#44 of 115 OFFLINE   OliverK

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Posted May 03 2012 - 01:15 AM

I had the misfortune to witness a 2D projection through a 3D lens and it looked way too soft with objectionable color fringing. I had planned to attend my first screening of a movie in 4k that was also available as a 4k DCI file and went to see Inception. After I noticed the subpar presentation (it fortunately was before the movie even started) I demanded my money back and went home very angry and frustrated. That somebody would defend this horrible and neglectful practice of not changing the lenses from 3D to 2D speaks volumes about the good enough mentality that is prevalent in the industry. Don't make it good enough, make it as good as the equipment allows!

#45 of 115 OFFLINE   Tyoneon

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Posted May 03 2012 - 04:32 AM

Hi Adam and Oliver, I whole heartedly agree. The lack of caring about the accuracy of theatrical presentation is a sad thing. And you are right what you can achieve in the home today is staggeringly good if done right, but let me tell you I see home theaters botched all the time too.
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#46 of 115 OFFLINE   Mike Frezon

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Posted May 03 2012 - 06:15 AM

I am the farthest thing from an expert on film projection.


 


But I've shared before this one particular experience I've had with digital projection at a Fantom Event several months ago.  And it seems to be applicable to this thread. 


 


Recurring themes of lack-of-caring (locally and up-the-line to corporate) and an absence-of-quality-control all make an appearance in the tale.

There's Jessie the yodeling cowgirl. Bullseye, he's Woody's horse. Pete the old prospector. And, Woody, the man himself.Of course, it's time for Woody's RoundUp. He's the very best! He's the rootinest, tootinest cowboy in the wild, wild west!


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#47 of 115 OFFLINE   Bob Furmanek

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Posted May 03 2012 - 06:51 AM

Posted Image

Posted Image

Excuse me, but why are they showing it in this aspect ratio???

Bob

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SAMSPACE_02_edited-1_zpse1008419.jpg


#48 of 115 OFFLINE   Robert Harris

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Posted May 03 2012 - 07:02 AM


Quote:

Originally Posted by Bob Furmanek /t/320364/a-few-words-about-digital-projection-in-the-wild/30#post_3922368

Posted Image
Posted Image
Excuse me, but why are they showing it in this aspect ratio???
Bob

 


Because they can, while not having to think.


 


Why does it matter?


 


A single show.


 


Old black & white-sh film.


 


Turner Classics.


 


Seriously.


 


No one cares.  And that includes Warner Bros, which has little concern of their heritage.


If they did, they wouldn't permit these shows to occur.


 


 


RAH

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#49 of 115 OFFLINE   Bob Furmanek

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Posted May 03 2012 - 07:05 AM

VERY sad...

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#50 of 115 OFFLINE   Peter Apruzzese

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Posted May 03 2012 - 08:33 AM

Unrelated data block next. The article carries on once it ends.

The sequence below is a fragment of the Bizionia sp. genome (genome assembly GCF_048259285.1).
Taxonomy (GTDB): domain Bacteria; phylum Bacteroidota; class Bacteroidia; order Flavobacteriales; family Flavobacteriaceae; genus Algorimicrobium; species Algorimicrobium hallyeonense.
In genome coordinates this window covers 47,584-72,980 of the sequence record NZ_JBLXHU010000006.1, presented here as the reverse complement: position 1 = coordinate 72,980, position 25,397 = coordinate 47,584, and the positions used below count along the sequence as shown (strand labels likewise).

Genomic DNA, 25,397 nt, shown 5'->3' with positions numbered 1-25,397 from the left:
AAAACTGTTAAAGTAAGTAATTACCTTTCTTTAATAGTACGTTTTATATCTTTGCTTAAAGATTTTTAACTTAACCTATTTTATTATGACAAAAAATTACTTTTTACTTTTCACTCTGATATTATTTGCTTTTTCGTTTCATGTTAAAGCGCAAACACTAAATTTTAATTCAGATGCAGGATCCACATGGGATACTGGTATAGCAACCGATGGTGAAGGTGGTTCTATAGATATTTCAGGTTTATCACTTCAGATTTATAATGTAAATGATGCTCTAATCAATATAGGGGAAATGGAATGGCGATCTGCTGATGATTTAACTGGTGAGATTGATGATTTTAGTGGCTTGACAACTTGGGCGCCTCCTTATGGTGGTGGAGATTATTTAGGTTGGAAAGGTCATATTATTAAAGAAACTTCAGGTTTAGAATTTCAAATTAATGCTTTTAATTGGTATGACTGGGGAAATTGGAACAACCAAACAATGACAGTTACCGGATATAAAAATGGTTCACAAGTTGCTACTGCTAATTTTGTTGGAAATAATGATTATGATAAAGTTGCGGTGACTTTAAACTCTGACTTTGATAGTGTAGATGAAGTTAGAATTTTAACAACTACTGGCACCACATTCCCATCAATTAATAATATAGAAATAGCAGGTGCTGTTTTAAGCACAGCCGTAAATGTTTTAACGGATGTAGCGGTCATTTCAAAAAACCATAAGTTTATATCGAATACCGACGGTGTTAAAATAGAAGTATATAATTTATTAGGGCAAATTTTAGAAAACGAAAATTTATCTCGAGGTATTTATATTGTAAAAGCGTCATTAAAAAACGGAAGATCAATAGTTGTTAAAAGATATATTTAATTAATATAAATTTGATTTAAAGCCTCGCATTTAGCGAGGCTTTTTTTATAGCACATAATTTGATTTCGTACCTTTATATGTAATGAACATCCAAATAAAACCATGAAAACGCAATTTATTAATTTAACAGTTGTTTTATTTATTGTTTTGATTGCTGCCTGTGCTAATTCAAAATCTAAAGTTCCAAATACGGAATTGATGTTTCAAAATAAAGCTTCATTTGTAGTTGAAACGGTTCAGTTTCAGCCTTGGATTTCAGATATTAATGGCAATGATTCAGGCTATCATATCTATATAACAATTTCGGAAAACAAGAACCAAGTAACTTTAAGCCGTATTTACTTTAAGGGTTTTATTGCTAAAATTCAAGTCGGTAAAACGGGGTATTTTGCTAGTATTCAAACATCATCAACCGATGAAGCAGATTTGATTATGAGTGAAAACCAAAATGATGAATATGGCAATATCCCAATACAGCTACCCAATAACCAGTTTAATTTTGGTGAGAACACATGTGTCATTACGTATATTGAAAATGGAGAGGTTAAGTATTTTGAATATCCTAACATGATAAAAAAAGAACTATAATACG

Reading that report and seeing those screenshots only makes me angry at the people in charge of the locations (and the projectionists if none of them raised an alarm) and the studio/event partner staging the screenings. Amateur hour.
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#51 of 115 OFFLINE   Adam_S

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Posted May 03 2012 - 09:26 AM

I've come to the conclusion over the last two years (two years ago I saw the Wizard of Oz in 4k DCP at the Samuel Goldwyn) that DCPs of classic film titles will primarily only ever be seen by industry insiders and the restorationists.     And even in Los Angeles, maybe 1% of industry professionals know what a DCP is and probably half that have seen a DCP of a classic film, hell, Los Angeles doesn't even rate a program like "This is DCP" that recently ran on the other coast.   It just seems very unlikely that DCP will ever make it out of Los Angeles, and out of the two or three theatres that might show it.   This is a shame, because a lot of theatre chains around the country could do pretty good business by having a weekly Tuesday night or Wednesday night showing of one of the major classics, The theatres know they sell only a dozen tickets to their lowest preforming first run titles on a weeknight, and DCP should offer them the opportunity of a new revenue stream.   Sadly, that will never come to pass.
 

#52 of 115 OFFLINE   DeeF

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Posted May 03 2012 - 09:44 AM

I'm concerned about a larger issue here. Isn't this signaling the end of projected movies in the theater? If everybody owns Casablanca on a perfect bluray, why pay money to see it in an inferior presentation in a theater, costing real money? Except for some special events, I don't think movies in the theater can survive. The Ziegfeld, in NYC, has become one of the worst places to see a movie, and I don't see any potential improvements there, or anywhere. Too expensive seats, too expensive bad food, too poor movie presentation, digital or otherwise.

#53 of 115 OFFLINE   TravisR

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Posted May 03 2012 - 09:52 AM

I'm concerned about a larger issue here. Isn't this signaling the end of projected movies in the theater? If everybody owns Casablanca on a perfect bluray, why pay money to see it in an inferior presentation in a theater, costing real money?
But people don't own copies of The Avengers or Prometheus or The Hobbit, etc. and assuming that your local theater is somewhat competent, those movies should look fine and people will continue to pay to see them. Plus, how many of the people that saw Casablanca noticed or were bothered by the lackluster presentation? I wish that everyone in the theater rose up and demanded an adequate presenation or their money back because money talks but I'm guessing the reality is that most viewers didn't even notice or didn't really care enough to complain to anyone about the problems.